18 August 2005 at 3:43:26 PM
We listened last night to Chet Edwards parrot lines that are favorite among both Republicans and war-mongering Democrats. One is that we're there now, so we have to stay and give the Iraqi's an opportunity for democracy. Another is, despite a recognition that the terrorists were not in Iraq initially, they're there now, so we have to stay. The third is that the world in general would think we are wimps that would give in to terrorist attacks if we left.
We don't agree and have an analogy to explain our belief.
You live on a quiet block but not all the neighbors get along. You hear one day from your next door neighbor that one neighbor is going to firebomb your house and you decide that you will, first, get a big club, and a gun and attack him. Besides, you like the children in his large family, even if you don't like the house-holder. You march down the street, kick open the door, and shoot up the house, which starts a fire in the kitchen, puts holes in the water pipes, and kill some of the children. You hunt for the bomb in his house but it's not there, and you then find out that there never was and your next door neighbor was lying to you because he had a personal grudge against the other man. Some of the people in the house try their best to get you out, but you kill some of them. Some of the other neighbors are angry with you and, while they weren't attacking you before, they are now because they think you're a crazy bully, guilty of the same thing you accused the neighbor of. You tell the house you're not leaving until you help them defend themselves against the neighbors and others in the house that want you out. They ask, when will you leave? You tell them, I'm not going to tell you, if I do, then the neighbors will think I'm a wimp for leaving.
What you refuse to see is that the neighborhood thinks you're an egotistical, crazy man who has gone off half-cocked, that you have brought on the fighting because of your own aggressive actions and they'd like you a whole lot better, respect you more, and find you reasonable if you quit occupying your neighbor's house, which you should never have shot up in the first place.
On a secondary note, the United States has now acknowledged that Iraq will not be a democracy but an Islamic republic. From an article entitled "US lowers sights on what can be achieved in Iraq":
The United States no longer expects to see a model new democracy, a self-supporting oil industry or a society where the majority of people are free from serious security or economic challenges, U.S. officials say.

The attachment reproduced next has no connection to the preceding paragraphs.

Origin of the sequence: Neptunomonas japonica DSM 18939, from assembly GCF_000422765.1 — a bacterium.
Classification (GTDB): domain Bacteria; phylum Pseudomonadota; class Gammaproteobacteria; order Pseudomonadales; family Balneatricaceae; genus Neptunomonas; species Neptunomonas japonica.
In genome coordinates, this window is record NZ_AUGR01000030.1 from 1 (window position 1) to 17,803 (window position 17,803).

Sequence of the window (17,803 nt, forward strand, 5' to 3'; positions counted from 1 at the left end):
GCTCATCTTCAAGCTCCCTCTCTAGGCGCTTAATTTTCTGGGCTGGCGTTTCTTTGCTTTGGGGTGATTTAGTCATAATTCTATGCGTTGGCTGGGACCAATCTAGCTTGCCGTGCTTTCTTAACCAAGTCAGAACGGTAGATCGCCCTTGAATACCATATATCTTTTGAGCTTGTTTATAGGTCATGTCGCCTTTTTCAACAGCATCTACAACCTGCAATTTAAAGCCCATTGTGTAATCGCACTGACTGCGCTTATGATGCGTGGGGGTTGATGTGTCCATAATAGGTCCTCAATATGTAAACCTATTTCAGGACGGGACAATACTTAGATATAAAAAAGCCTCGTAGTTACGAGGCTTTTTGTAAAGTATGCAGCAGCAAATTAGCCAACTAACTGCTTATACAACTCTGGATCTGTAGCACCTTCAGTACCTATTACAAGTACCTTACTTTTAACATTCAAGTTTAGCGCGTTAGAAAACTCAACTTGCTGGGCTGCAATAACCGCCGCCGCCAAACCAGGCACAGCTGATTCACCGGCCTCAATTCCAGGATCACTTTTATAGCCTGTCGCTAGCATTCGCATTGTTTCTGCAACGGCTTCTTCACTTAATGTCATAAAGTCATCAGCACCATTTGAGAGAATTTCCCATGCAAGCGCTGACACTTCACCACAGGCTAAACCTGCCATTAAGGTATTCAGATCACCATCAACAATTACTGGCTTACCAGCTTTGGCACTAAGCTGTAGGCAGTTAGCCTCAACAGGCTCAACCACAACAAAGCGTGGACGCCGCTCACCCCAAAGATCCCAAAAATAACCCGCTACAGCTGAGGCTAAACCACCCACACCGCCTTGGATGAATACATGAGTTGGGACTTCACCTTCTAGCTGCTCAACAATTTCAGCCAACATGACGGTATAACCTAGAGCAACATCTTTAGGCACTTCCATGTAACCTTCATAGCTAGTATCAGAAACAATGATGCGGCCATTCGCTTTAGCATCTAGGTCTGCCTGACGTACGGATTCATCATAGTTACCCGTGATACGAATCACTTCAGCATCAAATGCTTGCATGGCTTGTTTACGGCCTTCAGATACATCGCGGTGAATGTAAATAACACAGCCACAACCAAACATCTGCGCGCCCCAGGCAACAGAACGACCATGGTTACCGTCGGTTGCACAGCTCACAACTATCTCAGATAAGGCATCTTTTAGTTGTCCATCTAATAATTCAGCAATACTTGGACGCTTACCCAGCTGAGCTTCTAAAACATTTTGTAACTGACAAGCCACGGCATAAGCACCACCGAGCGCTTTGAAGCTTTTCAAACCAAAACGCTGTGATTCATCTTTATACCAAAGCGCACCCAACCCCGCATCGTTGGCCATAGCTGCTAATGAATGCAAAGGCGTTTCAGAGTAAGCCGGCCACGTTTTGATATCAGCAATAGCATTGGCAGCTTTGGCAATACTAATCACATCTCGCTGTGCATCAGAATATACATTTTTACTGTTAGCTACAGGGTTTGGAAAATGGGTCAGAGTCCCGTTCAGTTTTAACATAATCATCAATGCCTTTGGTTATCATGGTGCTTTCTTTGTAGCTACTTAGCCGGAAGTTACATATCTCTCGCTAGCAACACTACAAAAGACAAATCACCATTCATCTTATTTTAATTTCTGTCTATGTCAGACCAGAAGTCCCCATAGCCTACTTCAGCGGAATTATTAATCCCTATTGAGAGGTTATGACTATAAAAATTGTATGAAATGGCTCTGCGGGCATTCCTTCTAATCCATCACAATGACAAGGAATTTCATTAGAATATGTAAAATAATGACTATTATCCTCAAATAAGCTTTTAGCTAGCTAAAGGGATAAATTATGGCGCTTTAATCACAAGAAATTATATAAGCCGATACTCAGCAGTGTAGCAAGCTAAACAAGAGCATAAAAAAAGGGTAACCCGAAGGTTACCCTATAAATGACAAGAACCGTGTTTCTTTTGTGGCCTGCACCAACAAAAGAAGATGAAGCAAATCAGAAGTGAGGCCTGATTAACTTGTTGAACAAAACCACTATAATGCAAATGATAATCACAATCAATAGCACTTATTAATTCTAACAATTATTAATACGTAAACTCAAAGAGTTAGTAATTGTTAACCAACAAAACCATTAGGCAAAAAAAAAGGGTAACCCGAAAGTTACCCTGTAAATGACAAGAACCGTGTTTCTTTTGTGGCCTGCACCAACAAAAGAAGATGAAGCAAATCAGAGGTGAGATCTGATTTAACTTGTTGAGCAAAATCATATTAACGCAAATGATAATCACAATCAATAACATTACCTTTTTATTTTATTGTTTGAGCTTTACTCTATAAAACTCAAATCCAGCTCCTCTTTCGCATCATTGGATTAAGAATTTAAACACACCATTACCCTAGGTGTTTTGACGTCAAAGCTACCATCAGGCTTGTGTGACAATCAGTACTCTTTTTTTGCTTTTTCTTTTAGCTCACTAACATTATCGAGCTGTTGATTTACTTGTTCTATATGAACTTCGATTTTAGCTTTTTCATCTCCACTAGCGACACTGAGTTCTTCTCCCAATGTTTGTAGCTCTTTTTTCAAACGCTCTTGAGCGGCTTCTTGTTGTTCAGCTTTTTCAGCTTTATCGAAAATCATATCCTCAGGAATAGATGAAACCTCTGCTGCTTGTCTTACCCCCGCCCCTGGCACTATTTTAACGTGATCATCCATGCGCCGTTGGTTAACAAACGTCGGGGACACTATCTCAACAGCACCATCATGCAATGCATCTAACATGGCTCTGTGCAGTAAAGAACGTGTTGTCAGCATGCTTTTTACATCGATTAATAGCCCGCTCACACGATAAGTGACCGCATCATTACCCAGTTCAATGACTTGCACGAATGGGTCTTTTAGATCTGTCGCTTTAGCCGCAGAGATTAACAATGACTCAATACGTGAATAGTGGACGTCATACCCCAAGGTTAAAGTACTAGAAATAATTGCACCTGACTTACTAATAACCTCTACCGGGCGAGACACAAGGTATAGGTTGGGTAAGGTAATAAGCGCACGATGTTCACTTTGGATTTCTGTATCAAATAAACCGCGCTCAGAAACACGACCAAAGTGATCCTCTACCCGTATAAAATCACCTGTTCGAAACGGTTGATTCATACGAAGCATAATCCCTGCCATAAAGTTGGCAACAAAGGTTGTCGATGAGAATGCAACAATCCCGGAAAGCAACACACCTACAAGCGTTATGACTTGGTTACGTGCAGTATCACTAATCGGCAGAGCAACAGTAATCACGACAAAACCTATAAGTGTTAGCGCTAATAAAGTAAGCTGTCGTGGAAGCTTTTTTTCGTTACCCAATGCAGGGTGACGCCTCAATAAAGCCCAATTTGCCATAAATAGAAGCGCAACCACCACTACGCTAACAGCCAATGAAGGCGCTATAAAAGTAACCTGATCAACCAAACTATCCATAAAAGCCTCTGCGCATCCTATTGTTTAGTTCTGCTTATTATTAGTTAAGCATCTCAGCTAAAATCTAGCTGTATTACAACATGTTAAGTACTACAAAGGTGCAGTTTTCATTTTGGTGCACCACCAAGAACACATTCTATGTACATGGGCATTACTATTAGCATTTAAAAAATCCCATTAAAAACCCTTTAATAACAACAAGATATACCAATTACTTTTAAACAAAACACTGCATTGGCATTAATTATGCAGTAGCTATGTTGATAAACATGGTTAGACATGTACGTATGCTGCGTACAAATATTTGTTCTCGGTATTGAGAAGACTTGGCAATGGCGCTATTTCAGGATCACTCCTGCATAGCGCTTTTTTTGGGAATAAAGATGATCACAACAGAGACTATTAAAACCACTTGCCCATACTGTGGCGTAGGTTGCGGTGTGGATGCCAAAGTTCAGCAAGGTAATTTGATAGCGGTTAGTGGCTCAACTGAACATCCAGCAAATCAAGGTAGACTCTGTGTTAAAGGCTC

"What we expected to achieve was never realistic, given the timetable or what unfolded on the ground," said a senior official involved in policy since the 2003 invasion. "We are in a process of absorbing the factors of the situation we're in and shedding the unreality that dominated at the beginning."
We set out to establish a democracy, but we're slowly realizing we will have some form of Islamic republic," said another U.S. official familiar with policymaking from the beginning, who like some others interviewed would speak candidly only on the condition of anonymity. "That process is being repeated all over."
U.S. officials now acknowledge that they misread the strength of sentiment among Kurds and Shiites to create a special status. The Shiites' request this month for autonomy to be guaranteed in the constitution stunned the Bush administration, even after more than two years of intense intervention in Iraq's political process, they said.
"We didn't calculate the depths of feeling in both the Kurdish and Shiite communities for a winner-take-all attitude," said Judith Yaphe, a former CIA Iraq analyst at the National Defense University.
In the race to meet a sequence of fall deadlines, the process of forging national unity behind the constitution is largely being scrapped, current and former officials involved in the transition said.
"We are definitely cutting corners and lowering our ambitions in democracy building," said Larry Diamond, a Stanford University democracy expert who worked with the U.S. occupation government and wrote the book "Squandered Victory: The American Occupation and the Bungled Effort to Bring Democracy to Iraq."
"Under pressure to get a constitution done, they've lowered their own ambitions in terms of getting a document that is going to be very far-reaching and democratic. We also don't have the time to go through the process we envisioned when we wrote the interim constitution — to build a democratic culture and consensus through debate over a permanent constitution," he said.
According to Mr. Edwards, we need to give Iraq an opportunity for a stable democracy. That we have done and that job is over. The Iraqis are using their power as a sovereign nation to craft a constitution that will remain faithful to their Islamic principles.
We also question whether the United States is truly planning to leave Iraq. Ever. Mr. Edwards knows how much defense spending is and has been allocated to build permanent military bases inside Iraq. This leaves the United States in the position of occupiers even if a faux pullout with a showing of returning troops is staged before the 2006 elections. Even now, Democrat leaders and Republicans both are calling for troop returns, but we want it not to be phony troop returns done in order to appease an increasingly disturbed public which has turned against the Iraq War.
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